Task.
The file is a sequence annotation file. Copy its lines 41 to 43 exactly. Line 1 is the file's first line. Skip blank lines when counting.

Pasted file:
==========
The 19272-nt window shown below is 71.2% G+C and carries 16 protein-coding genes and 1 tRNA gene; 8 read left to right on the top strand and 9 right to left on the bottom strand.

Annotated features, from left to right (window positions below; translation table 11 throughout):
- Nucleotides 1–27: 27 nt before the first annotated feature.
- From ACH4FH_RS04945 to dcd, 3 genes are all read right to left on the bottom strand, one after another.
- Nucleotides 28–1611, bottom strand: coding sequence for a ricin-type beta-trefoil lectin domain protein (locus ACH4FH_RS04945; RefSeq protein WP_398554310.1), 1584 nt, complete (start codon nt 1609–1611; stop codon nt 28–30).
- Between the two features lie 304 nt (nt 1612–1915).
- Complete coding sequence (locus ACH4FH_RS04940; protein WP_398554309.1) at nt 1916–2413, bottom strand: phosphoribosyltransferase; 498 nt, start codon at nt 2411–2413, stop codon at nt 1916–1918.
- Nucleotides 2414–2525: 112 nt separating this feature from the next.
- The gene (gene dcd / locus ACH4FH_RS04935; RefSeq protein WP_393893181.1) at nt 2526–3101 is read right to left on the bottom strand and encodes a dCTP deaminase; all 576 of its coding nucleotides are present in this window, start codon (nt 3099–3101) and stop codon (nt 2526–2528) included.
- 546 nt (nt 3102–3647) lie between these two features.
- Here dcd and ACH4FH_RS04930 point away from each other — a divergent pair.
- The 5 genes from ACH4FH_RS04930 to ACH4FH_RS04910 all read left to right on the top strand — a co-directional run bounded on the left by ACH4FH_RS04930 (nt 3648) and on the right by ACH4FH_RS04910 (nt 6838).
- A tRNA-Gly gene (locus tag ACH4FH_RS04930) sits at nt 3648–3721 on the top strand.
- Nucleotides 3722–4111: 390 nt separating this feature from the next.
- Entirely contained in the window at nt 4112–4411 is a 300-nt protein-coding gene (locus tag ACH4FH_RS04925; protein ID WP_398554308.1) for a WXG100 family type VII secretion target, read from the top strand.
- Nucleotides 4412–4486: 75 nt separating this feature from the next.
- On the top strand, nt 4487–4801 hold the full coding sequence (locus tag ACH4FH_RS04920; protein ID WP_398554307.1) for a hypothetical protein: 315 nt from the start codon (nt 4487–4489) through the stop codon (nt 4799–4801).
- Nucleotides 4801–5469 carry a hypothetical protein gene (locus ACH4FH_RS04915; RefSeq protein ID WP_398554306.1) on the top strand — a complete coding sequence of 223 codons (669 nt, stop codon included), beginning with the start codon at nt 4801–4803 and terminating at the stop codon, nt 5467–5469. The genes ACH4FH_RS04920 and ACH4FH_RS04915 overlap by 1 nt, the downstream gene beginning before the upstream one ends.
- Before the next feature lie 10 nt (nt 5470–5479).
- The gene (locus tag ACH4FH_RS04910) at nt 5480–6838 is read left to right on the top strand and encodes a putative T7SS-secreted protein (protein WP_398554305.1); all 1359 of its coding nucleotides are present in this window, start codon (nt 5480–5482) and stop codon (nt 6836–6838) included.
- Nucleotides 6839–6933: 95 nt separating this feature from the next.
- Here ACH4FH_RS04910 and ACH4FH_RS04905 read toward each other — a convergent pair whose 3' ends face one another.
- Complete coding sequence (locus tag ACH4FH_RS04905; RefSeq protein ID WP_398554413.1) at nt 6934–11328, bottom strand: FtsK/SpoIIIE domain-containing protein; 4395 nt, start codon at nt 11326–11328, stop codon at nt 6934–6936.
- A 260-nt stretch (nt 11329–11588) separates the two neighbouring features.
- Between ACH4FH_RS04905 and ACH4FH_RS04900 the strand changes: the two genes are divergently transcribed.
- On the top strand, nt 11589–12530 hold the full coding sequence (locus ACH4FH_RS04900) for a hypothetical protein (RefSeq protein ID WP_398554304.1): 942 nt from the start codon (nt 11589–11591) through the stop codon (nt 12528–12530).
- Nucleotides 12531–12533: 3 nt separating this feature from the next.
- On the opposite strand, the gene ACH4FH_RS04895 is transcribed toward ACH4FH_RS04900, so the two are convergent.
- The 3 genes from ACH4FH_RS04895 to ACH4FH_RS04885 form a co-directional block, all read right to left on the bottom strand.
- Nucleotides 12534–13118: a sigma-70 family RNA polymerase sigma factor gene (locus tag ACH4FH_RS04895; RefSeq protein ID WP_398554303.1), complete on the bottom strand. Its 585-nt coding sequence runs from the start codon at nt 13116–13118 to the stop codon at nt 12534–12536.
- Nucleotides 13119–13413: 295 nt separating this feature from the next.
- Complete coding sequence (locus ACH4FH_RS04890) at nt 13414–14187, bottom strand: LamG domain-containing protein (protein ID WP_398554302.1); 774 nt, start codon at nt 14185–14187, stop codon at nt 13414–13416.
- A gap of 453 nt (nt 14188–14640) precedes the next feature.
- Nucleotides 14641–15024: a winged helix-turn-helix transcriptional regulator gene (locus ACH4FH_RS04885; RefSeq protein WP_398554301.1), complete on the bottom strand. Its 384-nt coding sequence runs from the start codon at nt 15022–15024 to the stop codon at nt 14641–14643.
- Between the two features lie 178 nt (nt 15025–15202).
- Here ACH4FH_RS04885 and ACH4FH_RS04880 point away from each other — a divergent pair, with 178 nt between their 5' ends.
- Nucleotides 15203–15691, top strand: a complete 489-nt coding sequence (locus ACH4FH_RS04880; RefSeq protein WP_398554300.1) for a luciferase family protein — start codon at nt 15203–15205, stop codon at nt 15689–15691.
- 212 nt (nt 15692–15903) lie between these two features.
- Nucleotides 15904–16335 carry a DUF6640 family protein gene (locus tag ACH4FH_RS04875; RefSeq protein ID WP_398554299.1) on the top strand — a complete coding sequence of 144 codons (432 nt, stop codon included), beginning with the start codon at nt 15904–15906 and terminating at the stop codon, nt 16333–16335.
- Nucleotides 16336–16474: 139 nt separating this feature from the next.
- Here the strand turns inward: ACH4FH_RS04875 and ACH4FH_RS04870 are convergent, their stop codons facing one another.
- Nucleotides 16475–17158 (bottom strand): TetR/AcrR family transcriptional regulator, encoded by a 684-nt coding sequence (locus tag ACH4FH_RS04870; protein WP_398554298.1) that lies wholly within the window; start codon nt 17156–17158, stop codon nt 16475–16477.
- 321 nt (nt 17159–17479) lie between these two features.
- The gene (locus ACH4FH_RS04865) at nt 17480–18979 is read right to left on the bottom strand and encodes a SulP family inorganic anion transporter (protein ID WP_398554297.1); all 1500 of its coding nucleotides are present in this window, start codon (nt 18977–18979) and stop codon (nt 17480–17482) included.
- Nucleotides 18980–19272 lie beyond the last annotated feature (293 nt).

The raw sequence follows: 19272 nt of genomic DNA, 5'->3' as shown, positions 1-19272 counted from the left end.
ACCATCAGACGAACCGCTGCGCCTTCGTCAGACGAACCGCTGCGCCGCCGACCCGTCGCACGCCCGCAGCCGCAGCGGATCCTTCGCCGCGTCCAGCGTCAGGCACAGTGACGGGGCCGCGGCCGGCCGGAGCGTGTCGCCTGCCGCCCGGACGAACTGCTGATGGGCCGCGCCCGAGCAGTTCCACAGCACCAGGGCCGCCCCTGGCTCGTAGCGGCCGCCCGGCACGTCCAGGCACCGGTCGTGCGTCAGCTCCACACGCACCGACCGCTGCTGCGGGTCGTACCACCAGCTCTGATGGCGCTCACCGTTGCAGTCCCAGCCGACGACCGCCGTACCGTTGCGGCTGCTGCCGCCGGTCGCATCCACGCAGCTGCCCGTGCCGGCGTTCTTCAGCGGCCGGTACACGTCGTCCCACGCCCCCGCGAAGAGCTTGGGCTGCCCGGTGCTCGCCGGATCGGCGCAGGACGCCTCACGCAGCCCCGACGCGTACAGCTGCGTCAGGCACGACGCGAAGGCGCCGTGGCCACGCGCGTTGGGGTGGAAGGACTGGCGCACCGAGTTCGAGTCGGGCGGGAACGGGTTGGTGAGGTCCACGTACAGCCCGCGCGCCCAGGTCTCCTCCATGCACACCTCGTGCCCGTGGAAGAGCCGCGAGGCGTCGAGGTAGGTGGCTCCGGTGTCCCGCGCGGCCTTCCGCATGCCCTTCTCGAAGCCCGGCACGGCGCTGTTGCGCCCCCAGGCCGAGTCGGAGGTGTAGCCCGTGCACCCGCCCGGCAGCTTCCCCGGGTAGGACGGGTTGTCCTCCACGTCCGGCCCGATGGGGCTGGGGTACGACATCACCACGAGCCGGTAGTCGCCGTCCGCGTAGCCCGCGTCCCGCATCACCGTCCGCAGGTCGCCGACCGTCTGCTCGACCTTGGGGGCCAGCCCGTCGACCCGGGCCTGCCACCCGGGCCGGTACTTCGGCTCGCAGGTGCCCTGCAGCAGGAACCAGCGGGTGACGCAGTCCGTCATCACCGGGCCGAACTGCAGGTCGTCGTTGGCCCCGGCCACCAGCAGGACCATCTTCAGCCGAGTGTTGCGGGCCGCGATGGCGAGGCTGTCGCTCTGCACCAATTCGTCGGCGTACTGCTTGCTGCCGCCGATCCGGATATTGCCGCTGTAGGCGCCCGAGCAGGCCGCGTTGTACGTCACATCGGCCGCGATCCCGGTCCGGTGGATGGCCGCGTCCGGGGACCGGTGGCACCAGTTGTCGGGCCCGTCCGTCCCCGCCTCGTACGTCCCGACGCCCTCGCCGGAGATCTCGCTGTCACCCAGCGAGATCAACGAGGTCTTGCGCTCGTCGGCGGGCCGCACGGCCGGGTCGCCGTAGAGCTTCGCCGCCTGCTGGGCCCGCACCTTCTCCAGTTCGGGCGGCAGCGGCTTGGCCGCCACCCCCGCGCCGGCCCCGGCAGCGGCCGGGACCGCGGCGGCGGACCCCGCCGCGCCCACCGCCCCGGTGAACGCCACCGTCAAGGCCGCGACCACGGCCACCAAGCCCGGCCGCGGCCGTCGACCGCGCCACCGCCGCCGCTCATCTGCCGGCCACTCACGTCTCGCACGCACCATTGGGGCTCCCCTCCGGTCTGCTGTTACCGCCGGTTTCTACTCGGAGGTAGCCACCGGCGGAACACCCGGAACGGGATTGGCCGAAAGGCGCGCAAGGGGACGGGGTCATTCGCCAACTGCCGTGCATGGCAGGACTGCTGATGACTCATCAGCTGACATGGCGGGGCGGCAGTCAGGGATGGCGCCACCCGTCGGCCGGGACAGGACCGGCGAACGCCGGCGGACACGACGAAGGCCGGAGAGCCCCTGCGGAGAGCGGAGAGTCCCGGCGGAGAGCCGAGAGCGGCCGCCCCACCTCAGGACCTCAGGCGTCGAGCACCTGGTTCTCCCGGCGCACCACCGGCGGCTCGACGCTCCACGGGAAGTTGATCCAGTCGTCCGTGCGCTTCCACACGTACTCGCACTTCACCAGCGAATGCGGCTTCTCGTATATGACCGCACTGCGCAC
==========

- Here the strand turns inward: ACH4FH_RS04875 and ACH4FH_RS04870 are convergent, their stop codons facing one another.
- Nucleotides 16475–17158 (bottom strand): TetR/AcrR family transcriptional regulator, encoded by a 684-nt coding sequence (locus tag ACH4FH_RS04870; protein WP_398554298.1) that lies wholly within the window; start codon nt 17156–17158, stop codon nt 16475–16477.
- 321 nt (nt 17159–17479) lie between these two features.